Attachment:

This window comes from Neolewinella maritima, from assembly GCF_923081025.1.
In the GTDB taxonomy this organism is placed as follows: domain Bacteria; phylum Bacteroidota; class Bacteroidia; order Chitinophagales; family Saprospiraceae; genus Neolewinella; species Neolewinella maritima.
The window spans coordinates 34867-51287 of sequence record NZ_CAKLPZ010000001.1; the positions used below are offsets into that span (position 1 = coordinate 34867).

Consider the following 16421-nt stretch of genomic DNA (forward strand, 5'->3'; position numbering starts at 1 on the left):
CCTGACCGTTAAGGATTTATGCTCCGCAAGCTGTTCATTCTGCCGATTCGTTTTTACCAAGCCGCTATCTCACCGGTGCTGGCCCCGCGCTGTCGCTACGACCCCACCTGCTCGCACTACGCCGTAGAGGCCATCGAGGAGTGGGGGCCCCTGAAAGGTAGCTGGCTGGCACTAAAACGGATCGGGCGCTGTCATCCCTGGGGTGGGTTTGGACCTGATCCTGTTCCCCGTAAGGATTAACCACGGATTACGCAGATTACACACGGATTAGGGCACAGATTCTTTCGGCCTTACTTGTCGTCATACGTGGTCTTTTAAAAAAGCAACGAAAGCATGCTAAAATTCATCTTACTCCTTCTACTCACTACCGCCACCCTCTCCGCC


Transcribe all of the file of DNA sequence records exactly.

This window comes from Neolewinella maritima, from assembly GCF_923081025.1.
In the GTDB taxonomy this organism is placed as follows: domain Bacteria; phylum Bacteroidota; class Bacteroidia; order Chitinophagales; family Saprospiraceae; genus Neolewinella; species Neolewinella maritima.
The window spans coordinates 34867-51287 of sequence record NZ_CAKLPZ010000001.1; the positions used below are offsets into that span (position 1 = coordinate 34867).

Consider the following 16421-nt stretch of genomic DNA (forward strand, 5'->3'; position numbering starts at 1 on the left):
CCTGACCGTTAAGGATTTATGCTCCGCAAGCTGTTCATTCTGCCGATTCGTTTTTACCAAGCCGCTATCTCACCGGTGCTGGCCCCGCGCTGTCGCTACGACCCCACCTGCTCGCACTACGCCGTAGAGGCCATCGAGGAGTGGGGGCCCCTGAAAGGTAGCTGGCTGGCACTAAAACGGATCGGGCGCTGTCATCCCTGGGGTGGGTTTGGACCTGATCCTGTTCCCCGTAAGGATTAACCACGGATTACGCAGATTACACACGGATTAGGGCACAGATTCTTTCGGCCTTACTTGTCGTCATACGTGGTCTTTTAAAAAAGCAACGAAAGCATGCTAAAATTCATCTTACTCCTTCTACTCACTACCGCCACCCTCTCCGCC